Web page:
Thursday, January 8, 2015

Secret Origins: V

I’m sure this won’t be a total rehash of U. I mean, these letters are nothing alike.

First, go look at the alphabet gif and you’ll see that there was no V before early Latin script evolved into modern. That’s because the symbol V was interchangeable with U—basically, some people wrote the letter round, some people wrote it pointed. But everyone pronounced it U. As for the sound V…they wrote that using F. When they wanted to use the F sound, they paired F with H, similar to how we use sh and th. Until they made their own symbol for it, a lost glyph that looks like an 8.

Okay, so we know V was U, so let’s look more at the history of the symbol. Early Latin sometimes wrote U as a Y—well, there was no Y then, so it’s not like it mattered. Etruscan did the same thing, using Y and V interchangeably for the U sound. The Greek upsilon has a lowercase that looks like a cross between a v and a u (υ), while the uppercase just looks like Y (the Y sound was under its domain, so it makes sense). Before that was the Phoenicianscript, but since they only used consonants, there was no symbol for V. When the Greeks first adapted the alphabet, they used the Phoenician waw symbol, which looked like a Y and sounded like a W, to create their V.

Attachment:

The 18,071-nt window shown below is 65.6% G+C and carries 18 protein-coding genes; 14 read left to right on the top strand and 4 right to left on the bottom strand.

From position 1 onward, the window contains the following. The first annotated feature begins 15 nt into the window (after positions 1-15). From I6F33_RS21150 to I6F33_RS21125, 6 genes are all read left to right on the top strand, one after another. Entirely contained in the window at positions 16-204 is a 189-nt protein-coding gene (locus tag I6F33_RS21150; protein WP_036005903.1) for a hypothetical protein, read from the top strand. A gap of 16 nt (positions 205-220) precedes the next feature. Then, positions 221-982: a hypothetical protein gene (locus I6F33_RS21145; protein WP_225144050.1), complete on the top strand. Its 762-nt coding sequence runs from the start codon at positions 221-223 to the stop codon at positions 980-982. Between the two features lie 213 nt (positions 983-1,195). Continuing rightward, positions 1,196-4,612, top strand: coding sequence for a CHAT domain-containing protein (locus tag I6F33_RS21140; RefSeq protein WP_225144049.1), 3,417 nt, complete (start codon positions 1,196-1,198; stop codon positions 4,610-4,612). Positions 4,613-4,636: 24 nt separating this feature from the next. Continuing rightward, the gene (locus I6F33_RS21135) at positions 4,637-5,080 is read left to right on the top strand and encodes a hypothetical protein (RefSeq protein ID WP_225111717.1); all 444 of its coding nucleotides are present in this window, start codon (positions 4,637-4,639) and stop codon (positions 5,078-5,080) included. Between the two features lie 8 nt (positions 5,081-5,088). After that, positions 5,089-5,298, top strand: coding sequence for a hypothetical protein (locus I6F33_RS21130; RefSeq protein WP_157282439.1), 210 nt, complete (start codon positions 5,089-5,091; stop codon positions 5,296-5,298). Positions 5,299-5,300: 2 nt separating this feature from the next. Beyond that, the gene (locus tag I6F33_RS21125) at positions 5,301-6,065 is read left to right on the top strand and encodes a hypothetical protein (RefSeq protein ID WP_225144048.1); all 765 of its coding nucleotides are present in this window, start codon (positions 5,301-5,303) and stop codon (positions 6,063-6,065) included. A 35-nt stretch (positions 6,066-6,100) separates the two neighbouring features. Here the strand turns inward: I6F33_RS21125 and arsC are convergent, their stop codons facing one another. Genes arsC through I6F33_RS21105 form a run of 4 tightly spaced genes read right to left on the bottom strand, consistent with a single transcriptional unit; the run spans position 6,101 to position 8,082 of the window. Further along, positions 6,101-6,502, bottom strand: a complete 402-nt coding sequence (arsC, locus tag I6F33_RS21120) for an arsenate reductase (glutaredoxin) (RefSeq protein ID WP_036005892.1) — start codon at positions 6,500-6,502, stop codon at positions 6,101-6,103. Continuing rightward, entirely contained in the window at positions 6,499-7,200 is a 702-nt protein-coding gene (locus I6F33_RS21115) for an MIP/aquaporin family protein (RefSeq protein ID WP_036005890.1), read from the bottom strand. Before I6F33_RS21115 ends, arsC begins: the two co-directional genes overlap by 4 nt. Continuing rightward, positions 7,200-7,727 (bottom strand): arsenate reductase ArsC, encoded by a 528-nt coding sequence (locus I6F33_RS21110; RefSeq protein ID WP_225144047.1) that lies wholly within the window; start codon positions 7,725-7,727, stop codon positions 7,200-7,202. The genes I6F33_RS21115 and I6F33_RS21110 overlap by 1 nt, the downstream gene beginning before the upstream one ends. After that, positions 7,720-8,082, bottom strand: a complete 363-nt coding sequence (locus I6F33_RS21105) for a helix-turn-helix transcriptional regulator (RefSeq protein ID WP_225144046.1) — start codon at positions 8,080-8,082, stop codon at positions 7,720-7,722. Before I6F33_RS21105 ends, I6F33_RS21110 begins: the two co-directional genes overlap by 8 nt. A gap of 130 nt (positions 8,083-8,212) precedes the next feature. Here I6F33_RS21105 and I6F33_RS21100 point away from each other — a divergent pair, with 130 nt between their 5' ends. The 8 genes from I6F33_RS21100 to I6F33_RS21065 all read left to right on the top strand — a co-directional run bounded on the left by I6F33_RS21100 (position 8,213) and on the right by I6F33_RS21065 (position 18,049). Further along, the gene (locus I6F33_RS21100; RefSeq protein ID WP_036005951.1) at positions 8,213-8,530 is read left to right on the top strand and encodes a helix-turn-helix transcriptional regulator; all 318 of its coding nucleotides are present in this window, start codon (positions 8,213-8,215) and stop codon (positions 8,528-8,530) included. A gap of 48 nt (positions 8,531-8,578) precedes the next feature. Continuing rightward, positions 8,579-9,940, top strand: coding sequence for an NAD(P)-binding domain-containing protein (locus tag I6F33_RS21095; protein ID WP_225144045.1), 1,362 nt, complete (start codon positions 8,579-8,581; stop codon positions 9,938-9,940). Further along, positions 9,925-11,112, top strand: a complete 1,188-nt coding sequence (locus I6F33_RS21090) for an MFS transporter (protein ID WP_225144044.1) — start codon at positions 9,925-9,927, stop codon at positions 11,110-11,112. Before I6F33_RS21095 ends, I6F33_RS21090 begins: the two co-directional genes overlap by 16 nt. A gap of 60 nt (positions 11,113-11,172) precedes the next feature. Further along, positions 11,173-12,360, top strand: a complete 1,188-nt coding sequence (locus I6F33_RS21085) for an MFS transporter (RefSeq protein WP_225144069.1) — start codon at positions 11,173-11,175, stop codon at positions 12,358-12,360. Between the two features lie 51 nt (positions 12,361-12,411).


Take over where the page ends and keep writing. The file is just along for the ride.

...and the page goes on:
TL;DR: Everyone makes up their own sound for letters. It’s a miracle we can communicate at all.



  1. Very interesting. I remember coming across ancient alphabets in historical texts and noticing discrepancies.

  2. That's why I just call everyone "Bob."

  3. It is a miracle we can all communicate.

  4. I remember seeing that on the odd bit of Roman architecture.

  5. So, we'll just throw a letter out there. Use whatever pronunciation you want. Doesn't matter really.


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